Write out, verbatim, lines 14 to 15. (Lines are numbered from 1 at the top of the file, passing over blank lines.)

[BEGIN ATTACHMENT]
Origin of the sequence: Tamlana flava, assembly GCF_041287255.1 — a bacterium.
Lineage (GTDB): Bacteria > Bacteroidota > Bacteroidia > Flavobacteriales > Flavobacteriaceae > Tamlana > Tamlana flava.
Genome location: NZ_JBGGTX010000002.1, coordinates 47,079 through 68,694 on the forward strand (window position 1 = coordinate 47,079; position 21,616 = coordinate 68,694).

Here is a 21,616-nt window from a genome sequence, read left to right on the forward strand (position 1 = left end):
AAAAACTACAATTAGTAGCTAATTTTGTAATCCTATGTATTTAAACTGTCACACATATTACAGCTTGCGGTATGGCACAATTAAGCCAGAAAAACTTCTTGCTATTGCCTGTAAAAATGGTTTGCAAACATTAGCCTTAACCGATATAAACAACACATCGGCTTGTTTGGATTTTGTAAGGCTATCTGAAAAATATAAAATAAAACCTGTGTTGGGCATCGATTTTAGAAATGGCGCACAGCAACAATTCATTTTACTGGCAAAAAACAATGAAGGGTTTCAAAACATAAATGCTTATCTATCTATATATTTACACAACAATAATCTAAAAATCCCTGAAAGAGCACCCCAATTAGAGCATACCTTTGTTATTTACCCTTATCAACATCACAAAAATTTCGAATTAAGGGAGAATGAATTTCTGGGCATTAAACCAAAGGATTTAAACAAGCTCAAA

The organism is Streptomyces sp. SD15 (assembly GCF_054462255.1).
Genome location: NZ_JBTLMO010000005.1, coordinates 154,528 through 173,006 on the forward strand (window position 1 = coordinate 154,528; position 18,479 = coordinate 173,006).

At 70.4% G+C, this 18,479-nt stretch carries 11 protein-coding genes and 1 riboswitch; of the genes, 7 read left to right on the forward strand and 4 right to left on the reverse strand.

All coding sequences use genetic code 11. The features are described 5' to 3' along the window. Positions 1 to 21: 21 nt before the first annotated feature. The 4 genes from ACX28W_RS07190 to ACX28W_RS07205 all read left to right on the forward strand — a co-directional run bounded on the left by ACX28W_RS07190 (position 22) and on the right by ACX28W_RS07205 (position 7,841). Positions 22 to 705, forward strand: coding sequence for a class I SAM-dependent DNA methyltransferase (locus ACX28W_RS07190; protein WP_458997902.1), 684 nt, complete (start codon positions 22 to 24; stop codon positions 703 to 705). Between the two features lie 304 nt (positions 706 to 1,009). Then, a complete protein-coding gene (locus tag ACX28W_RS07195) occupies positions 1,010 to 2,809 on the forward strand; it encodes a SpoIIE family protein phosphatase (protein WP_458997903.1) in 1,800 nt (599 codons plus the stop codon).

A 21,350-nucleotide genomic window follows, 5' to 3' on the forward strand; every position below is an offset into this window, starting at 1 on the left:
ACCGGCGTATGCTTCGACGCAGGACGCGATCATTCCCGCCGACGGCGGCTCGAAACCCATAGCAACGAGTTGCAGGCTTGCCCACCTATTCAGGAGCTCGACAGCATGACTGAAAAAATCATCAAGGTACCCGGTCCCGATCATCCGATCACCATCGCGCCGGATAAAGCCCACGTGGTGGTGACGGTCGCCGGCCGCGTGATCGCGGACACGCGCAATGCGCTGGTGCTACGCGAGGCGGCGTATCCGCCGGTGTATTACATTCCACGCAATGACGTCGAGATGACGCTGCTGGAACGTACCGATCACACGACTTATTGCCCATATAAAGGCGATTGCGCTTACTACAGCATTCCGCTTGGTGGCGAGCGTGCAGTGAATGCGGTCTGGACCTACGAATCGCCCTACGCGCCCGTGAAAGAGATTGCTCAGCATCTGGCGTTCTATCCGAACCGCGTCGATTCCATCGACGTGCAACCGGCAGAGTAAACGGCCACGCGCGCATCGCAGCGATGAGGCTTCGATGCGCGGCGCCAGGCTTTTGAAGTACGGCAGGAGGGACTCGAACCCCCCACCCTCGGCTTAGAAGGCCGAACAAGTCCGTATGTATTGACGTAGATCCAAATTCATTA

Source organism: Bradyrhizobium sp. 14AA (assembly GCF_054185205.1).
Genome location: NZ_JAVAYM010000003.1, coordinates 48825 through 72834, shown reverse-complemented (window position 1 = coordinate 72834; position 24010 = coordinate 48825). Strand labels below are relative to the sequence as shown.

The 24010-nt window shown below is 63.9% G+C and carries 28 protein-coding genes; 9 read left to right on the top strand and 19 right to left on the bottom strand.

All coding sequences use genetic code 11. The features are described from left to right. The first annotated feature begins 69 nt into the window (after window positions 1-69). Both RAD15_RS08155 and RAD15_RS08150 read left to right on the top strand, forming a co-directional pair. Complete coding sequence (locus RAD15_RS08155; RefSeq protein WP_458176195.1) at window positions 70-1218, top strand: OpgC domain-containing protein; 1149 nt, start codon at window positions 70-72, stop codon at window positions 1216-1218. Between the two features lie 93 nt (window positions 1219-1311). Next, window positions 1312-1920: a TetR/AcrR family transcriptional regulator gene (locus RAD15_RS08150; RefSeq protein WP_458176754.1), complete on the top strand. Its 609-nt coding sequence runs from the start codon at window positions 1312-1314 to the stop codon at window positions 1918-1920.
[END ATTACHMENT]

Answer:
The 24010-nt window shown below is 63.9% G+C and carries 28 protein-coding genes; 9 read left to right on the top strand and 19 right to left on the bottom strand.

All coding sequences use genetic code 11. The features are described from left to right. The first annotated feature begins 69 nt into the window (after window positions 1-69). Both RAD15_RS08155 and RAD15_RS08150 read left to right on the top strand, forming a co-directional pair. Complete coding sequence (locus RAD15_RS08155; RefSeq protein WP_458176195.1) at window positions 70-1218, top strand: OpgC domain-containing protein; 1149 nt, start codon at window positions 70-72, stop codon at window positions 1216-1218. Between the two features lie 93 nt (window positions 1219-1311). Next, window positions 1312-1920: a TetR/AcrR family transcriptional regulator gene (locus RAD15_RS08150; RefSeq protein WP_458176754.1), complete on the top strand. Its 609-nt coding sequence runs from the start codon at window positions 1312-1314 to the stop codon at window positions 1918-1920.